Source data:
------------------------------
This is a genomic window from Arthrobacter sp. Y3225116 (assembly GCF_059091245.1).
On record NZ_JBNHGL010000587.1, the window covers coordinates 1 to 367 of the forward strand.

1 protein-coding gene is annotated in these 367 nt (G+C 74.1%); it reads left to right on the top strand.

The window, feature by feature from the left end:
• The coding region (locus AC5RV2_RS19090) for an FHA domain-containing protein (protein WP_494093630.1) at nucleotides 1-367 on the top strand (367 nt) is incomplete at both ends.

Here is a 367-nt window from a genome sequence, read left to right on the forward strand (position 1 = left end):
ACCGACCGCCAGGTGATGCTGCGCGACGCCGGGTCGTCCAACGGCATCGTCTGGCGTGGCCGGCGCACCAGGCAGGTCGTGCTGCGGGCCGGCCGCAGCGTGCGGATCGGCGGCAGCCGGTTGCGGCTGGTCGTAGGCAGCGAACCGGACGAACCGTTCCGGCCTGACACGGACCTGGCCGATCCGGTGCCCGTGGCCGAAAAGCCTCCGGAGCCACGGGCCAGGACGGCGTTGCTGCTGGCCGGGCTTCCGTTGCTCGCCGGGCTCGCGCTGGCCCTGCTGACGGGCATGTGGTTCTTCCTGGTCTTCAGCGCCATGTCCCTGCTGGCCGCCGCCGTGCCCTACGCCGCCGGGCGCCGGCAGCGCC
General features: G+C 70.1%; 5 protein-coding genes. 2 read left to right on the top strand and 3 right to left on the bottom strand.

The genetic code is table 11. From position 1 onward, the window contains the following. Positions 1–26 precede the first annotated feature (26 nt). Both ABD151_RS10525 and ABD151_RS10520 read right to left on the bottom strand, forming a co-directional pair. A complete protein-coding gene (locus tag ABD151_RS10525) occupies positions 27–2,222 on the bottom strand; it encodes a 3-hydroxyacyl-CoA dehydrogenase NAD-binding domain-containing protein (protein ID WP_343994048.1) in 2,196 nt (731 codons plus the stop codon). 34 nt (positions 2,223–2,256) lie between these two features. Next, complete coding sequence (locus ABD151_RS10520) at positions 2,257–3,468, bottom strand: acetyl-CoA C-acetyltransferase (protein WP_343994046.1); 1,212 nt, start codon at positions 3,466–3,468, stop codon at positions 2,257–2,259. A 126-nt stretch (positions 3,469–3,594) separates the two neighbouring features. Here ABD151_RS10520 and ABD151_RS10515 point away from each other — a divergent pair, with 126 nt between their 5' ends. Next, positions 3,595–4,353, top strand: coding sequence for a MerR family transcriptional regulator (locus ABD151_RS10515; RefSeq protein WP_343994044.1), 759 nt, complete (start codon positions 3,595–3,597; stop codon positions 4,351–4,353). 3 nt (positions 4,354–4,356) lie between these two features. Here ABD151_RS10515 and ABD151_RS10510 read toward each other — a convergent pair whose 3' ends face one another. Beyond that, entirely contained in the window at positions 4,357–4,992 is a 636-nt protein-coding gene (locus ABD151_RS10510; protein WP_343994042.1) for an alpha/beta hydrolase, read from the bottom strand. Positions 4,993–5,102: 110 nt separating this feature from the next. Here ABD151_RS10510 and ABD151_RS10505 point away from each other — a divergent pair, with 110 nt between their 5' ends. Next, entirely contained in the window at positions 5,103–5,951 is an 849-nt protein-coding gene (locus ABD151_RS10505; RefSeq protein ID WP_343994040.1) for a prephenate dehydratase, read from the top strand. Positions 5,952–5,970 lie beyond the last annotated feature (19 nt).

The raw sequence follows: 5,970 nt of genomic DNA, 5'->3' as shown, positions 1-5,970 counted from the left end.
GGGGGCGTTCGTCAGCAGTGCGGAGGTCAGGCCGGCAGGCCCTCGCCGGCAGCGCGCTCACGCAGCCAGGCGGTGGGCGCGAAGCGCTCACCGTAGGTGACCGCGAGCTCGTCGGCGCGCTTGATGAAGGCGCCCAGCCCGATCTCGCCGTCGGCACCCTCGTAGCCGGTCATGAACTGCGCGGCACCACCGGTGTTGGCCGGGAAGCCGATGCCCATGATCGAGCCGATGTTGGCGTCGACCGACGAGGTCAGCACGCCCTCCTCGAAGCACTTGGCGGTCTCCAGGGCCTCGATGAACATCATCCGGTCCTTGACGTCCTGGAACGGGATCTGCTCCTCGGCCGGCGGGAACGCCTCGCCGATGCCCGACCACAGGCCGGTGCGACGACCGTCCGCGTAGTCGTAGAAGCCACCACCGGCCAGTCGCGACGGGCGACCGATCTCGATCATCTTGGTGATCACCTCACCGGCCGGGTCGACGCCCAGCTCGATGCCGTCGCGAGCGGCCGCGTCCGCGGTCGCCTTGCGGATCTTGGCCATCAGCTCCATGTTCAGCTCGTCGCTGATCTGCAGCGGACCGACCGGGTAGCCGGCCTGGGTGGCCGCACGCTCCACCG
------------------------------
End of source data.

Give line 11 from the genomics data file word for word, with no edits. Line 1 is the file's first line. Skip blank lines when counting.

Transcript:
GGGGGCGTTCGTCAGCAGTGCGGAGGTCAGGCCGGCAGGCCCTCGCCGGCAGCGCGCTCACGCAGCCAGGCGGTGGGCGCGAAGCGCTCACCGTAGGTGACCGCGAGCTCGTCGGCGCGCTTGATGAAGGCGCCCAGCCCGATCTCGCCGTCGGCACCCTCGTAGCCGGTCATGAACTGCGCGGCACCACCGGTGTTGGCCGGGAAGCCGATGCCCATGATCGAGCCGATGTTGGCGTCGACCGACGAGGTCAGCACGCCCTCCTCGAAGCACTTGGCGGTCTCCAGGGCCTCGATGAACATCATCCGGTCCTTGACGTCCTGGAACGGGATCTGCTCCTCGGCCGGCGGGAACGCCTCGCCGATGCCCGACCACAGGCCGGTGCGACGACCGTCCGCGTAGTCGTAGAAGCCACCACCGGCCAGTCGCGACGGGCGACCGATCTCGATCATCTTGGTGATCACCTCACCGGCCGGGTCGACGCCCAGCTCGATGCCGTCGCGAGCGGCCGCGTCCGCGGTCGCCTTGCGGATCTTGGCCATCAGCTCCATGTTCAGCTCGTCGCTGATCTGCAGCGGACCGACCGGGTAGCCGGCCTGGGTGGCCGCACGCTCCACCG